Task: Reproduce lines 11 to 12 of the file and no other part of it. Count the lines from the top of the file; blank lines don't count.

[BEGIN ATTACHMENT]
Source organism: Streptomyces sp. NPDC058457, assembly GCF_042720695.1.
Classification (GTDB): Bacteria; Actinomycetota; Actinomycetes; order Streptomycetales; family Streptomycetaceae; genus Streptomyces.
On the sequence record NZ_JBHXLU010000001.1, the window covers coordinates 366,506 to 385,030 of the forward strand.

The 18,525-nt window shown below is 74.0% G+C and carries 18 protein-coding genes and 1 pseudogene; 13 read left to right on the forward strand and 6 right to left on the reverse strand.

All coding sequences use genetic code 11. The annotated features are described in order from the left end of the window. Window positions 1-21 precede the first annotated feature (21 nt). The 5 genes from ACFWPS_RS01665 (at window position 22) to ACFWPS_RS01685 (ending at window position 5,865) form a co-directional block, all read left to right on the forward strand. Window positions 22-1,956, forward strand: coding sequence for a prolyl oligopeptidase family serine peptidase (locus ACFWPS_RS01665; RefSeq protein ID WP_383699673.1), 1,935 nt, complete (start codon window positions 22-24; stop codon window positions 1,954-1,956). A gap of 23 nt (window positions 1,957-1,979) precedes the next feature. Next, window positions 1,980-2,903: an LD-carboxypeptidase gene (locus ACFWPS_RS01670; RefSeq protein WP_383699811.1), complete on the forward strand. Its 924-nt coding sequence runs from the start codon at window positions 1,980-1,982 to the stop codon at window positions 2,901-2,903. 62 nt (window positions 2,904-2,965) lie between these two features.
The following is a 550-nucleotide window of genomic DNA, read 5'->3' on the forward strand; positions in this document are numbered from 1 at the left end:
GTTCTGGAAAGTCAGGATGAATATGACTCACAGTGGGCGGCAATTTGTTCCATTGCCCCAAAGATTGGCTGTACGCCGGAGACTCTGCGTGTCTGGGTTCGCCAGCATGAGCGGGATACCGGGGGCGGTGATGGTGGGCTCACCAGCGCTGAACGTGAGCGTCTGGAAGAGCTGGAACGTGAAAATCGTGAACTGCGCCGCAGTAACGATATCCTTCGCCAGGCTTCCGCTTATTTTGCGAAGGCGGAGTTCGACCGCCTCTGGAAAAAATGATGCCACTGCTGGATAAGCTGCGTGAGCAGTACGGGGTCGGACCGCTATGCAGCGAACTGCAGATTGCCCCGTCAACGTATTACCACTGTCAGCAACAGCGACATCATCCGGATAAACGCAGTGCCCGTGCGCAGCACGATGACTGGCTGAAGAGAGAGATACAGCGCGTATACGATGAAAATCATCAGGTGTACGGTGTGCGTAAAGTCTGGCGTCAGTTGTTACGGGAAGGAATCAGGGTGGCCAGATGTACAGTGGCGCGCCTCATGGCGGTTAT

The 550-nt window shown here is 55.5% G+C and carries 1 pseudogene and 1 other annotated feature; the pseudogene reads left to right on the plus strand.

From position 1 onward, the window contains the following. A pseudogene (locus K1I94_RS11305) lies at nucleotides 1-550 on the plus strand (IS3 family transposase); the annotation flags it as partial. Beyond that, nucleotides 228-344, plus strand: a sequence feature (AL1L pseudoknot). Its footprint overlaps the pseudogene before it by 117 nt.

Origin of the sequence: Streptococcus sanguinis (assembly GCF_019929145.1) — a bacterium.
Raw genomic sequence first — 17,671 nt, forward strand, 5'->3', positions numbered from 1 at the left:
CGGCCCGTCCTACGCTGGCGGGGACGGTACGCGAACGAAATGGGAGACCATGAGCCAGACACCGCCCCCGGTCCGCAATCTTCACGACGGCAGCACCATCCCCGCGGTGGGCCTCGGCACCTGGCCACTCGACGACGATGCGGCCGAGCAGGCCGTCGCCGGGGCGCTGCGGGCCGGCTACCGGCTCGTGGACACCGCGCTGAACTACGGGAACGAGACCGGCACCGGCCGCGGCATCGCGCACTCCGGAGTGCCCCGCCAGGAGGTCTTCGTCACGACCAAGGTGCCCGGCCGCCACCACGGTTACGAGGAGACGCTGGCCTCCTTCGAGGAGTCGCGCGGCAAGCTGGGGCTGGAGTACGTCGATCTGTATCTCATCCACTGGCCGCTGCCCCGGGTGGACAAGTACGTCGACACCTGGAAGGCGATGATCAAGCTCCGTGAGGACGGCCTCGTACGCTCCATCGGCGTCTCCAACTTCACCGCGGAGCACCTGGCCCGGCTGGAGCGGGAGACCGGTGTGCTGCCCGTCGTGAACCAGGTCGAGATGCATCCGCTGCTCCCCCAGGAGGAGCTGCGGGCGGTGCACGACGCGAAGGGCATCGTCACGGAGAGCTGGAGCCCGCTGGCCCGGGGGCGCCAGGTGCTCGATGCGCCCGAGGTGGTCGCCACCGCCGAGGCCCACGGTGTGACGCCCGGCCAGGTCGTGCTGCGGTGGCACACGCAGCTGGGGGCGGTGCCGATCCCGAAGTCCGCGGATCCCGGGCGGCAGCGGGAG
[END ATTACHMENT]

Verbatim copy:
Raw genomic sequence first — 17,671 nt, forward strand, 5'->3', positions numbered from 1 at the left:
CGGCCCGTCCTACGCTGGCGGGGACGGTACGCGAACGAAATGGGAGACCATGAGCCAGACACCGCCCCCGGTCCGCAATCTTCACGACGGCAGCACCATCCCCGCGGTGGGCCTCGGCACCTGGCCACTCGACGACGATGCGGCCGAGCAGGCCGTCGCCGGGGCGCTGCGGGCCGGCTACCGGCTCGTGGACACCGCGCTGAACTACGGGAACGAGACCGGCACCGGCCGCGGCATCGCGCACTCCGGAGTGCCCCGCCAGGAGGTCTTCGTCACGACCAAGGTGCCCGGCCGCCACCACGGTTACGAGGAGACGCTGGCCTCCTTCGAGGAGTCGCGCGGCAAGCTGGGGCTGGAGTACGTCGATCTGTATCTCATCCACTGGCCGCTGCCCCGGGTGGACAAGTACGTCGACACCTGGAAGGCGATGATCAAGCTCCGTGAGGACGGCCTCGTACGCTCCATCGGCGTCTCCAACTTCACCGCGGAGCACCTGGCCCGGCTGGAGCGGGAGACCGGTGTGCTGCCCGTCGTGAACCAGGTCGAGATGCATCCGCTGCTCCCCCAGGAGGAGCTGCGGGCGGTGCACGACGCGAAGGGCATCGTCACGGAGAGCTGGAGCCCGCTGGCCCGGGGGCGCCAGGTGCTCGATGCGCCCGAGGTGGTCGCCACCGCCGAGGCCCACGGTGTGACGCCCGGCCAGGTCGTGCTGCGGTGGCACACGCAGCTGGGGGCGGTGCCGATCCCGAAGTCCGCGGATCCCGGGCGGCAGCGGGAG